So we went to Paris for two days before going on to Provence, where we were having a family reunion and celebrating my mother’s seventieth twenty-ninth birthday.  Two full days to revel in the city of light, stroll the tiny cobbled streets, marvel at the enduring romance of a river spanned by bridges, discover sweet little cafes tucked into quiet courtyards, sip chilled rose on the tiny balcony of our apartment and watch the sunset over the Paris rooftops.

Oh. Wait. That would be a two-day Paris vacation with my Husband, or by myself.

Actually? We were on a two-day family trip to Paris.

The last time we were in Paris, Liam was still in a stroller and Caleb wasn’t even the proverbial gleam in our eyes. Maybe because now, in comparison, both boys seem more grownup, Husband and I forgot that family trip is not a vacation (thanks to Cousin Sarah for pointing it out to me).  Thus Day One of our trip was filled not only with cold wet weather (more Novemberish than Julyish) but tag-team whining of the first order. If there were a Olympic whining event, my kids would definitely medal.

In a kind of French version of the Bataan death march (their version) we trudged from Notre Dame to Musee Cluny, to Musee D’Orsay.  It rained. It was cold. Caleb was, variously: hungry, bored, thirsty, persecuted by his brother, TIRED.  Liam wanted to know the French word for pretty much everything , which was charming for the first vingt minutes et puis tres aggravating because then he whined in French: je suis faim, je suis froid, je suis fatiguee, je suis HATE MY BROTHER.  (Yes, like Caliban, in The Tempest: we taught him the language and he learned how to curse).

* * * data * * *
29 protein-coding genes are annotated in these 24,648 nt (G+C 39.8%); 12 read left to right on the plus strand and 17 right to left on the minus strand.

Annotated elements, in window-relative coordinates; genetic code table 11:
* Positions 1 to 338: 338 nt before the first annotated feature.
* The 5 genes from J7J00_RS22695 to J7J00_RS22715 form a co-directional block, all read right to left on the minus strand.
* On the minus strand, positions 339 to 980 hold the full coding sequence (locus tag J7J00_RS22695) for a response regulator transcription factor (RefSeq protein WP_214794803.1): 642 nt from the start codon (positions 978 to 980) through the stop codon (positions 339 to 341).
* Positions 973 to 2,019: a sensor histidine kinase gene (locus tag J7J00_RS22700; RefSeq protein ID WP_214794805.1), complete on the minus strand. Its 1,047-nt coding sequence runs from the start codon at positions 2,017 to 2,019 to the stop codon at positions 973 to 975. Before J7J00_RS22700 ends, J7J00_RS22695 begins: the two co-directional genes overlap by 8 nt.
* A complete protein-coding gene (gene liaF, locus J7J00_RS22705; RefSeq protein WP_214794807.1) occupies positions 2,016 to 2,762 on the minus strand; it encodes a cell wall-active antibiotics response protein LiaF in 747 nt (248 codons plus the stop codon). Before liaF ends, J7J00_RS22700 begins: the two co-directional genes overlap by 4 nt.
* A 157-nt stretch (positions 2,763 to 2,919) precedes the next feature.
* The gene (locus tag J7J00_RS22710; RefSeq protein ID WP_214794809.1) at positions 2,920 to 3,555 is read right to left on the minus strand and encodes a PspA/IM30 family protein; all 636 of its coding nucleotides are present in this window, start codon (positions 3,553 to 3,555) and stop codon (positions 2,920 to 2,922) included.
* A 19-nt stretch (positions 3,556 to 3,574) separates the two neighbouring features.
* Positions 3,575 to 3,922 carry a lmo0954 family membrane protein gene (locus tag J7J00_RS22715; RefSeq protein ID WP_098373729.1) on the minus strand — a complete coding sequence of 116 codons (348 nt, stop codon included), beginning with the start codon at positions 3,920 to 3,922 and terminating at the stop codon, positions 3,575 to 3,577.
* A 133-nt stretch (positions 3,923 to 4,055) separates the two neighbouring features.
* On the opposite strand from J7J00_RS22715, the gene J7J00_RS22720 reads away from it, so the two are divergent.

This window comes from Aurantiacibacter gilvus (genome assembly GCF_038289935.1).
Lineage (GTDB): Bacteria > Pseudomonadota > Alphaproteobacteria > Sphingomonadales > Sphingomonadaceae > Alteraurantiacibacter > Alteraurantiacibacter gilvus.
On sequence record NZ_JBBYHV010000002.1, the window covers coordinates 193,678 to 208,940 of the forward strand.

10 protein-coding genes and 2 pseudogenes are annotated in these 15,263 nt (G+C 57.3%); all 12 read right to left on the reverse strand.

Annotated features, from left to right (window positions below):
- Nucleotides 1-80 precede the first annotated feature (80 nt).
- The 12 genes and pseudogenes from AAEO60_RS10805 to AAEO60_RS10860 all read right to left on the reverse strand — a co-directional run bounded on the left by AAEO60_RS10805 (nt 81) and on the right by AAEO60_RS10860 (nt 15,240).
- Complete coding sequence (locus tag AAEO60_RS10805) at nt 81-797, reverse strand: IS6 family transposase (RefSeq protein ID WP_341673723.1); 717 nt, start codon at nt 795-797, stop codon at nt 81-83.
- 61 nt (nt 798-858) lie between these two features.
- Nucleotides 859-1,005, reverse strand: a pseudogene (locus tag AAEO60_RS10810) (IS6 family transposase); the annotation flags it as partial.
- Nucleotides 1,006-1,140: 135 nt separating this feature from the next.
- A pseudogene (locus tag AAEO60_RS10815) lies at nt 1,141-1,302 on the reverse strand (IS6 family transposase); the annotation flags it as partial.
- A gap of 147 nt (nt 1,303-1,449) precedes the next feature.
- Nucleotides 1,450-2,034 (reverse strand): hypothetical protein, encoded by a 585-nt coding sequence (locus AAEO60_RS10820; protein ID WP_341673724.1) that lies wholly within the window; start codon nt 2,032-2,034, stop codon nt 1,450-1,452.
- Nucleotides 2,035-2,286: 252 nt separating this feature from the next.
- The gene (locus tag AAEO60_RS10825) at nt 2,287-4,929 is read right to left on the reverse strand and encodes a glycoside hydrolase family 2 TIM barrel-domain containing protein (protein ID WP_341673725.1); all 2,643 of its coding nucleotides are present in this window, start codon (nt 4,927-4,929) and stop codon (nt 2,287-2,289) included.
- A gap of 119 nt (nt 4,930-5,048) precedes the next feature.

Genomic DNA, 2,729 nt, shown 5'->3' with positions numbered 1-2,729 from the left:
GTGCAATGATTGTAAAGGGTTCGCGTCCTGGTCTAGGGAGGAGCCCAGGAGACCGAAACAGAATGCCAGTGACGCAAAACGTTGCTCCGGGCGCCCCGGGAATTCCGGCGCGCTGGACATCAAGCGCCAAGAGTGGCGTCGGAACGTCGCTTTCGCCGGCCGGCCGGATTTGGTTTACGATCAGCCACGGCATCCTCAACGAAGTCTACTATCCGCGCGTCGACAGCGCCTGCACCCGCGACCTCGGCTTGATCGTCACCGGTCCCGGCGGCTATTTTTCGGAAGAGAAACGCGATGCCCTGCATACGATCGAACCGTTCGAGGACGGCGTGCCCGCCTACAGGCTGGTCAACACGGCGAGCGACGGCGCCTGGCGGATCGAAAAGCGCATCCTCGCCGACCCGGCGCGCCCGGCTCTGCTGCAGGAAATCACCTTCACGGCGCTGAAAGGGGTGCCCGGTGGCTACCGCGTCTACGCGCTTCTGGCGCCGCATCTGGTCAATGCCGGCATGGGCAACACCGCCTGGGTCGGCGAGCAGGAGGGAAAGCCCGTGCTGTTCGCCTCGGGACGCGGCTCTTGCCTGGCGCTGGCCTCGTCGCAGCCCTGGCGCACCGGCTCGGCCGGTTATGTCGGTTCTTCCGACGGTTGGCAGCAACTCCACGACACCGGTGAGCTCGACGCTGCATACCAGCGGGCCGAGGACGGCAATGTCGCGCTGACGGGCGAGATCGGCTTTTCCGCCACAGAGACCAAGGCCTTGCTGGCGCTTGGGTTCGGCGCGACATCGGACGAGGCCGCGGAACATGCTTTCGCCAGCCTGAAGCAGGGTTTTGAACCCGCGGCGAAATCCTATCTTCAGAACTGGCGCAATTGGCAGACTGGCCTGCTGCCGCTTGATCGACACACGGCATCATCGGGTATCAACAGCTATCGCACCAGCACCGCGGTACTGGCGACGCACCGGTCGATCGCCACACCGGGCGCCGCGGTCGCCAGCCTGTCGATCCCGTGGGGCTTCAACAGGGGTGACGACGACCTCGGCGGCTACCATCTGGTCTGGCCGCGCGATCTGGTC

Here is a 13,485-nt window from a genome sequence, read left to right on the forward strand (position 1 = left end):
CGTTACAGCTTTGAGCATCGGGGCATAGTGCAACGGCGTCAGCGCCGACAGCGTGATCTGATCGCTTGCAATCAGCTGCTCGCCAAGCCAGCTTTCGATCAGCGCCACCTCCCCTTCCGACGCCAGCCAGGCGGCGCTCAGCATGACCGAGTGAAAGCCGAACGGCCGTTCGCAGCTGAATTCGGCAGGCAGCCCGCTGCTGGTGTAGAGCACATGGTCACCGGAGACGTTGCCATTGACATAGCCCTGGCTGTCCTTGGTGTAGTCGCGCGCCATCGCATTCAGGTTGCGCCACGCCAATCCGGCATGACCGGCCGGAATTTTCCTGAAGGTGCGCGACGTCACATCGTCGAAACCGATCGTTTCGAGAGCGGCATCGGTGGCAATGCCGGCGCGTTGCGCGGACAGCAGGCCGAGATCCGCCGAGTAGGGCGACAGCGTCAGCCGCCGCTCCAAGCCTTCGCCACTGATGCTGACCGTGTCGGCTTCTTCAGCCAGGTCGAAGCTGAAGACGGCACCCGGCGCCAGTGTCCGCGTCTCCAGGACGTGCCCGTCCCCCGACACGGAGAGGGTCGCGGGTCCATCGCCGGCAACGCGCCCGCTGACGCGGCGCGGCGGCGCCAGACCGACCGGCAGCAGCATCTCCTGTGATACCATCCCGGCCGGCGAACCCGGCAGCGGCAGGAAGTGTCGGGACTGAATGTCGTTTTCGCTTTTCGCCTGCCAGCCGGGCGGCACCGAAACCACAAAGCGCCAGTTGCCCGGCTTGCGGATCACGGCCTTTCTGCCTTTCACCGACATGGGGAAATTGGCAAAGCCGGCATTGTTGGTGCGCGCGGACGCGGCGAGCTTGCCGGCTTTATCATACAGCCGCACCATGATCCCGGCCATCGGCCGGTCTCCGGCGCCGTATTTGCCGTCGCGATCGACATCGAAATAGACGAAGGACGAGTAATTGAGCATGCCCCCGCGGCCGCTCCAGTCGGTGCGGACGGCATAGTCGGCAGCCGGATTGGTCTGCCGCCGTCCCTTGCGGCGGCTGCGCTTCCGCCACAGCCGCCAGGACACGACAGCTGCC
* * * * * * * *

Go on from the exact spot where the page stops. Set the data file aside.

Sigh.

You know where we ended up? The carnival. Yep. Missed the Louvre—why would you go see the glass pyramid at the Louvre when you could ride the Pirates of the Caribbean for three euros a pop? Well, actually, in this picture you can see one end of one wing of the Louvre, just behind the tall arm of the Ferris Wheel.


Double sigh.

Day Two, Husband and I threw our Paris desires out the window.  Husband and Liam left early to go to the top of the Eiffel Tower, while Caleb, Grandma, and I meandered more slowly to the Tower, where Caleb (who insists he dislikes heights) rode the carousel and ate soft-serve ice cream. I tried not to be disgusted by the fact that the ice cream came from a dispenser that had been, a few short minutes before, crawling with bees.
After the Eiffel Tower, le batobus: the aquatic equivalent of a double-decker tour bus. We went from boat to lunch (pizza, of course) to the courtyard of the Louvre, to the boat, to Les Invalides (armor! guns! swords! Napoleon’s huge tomb!), to the metro and home.  Ice cream and small souvenirs were applied at judicious intervals in a way that never would have happened at home.  We are now the proud owners of a small blue Eiffel Tower, any number of commemorative “gold” coins, two small notepads, and a small plastic horse-and-knight.  Plus post cards.

But the boys went to sleep that night saying that they loved Paris, so maybe it was cheap at the price.

I guess Rick and Ilsa were right: we’ll always have Paris…and one day we’ll come back for an actual vacation.

Related Posts Plugin for WordPress, Blogger...

Continue Reading · on July 24, 2011 in Children, Travel

Powered by WordPress. Designed by WooThemes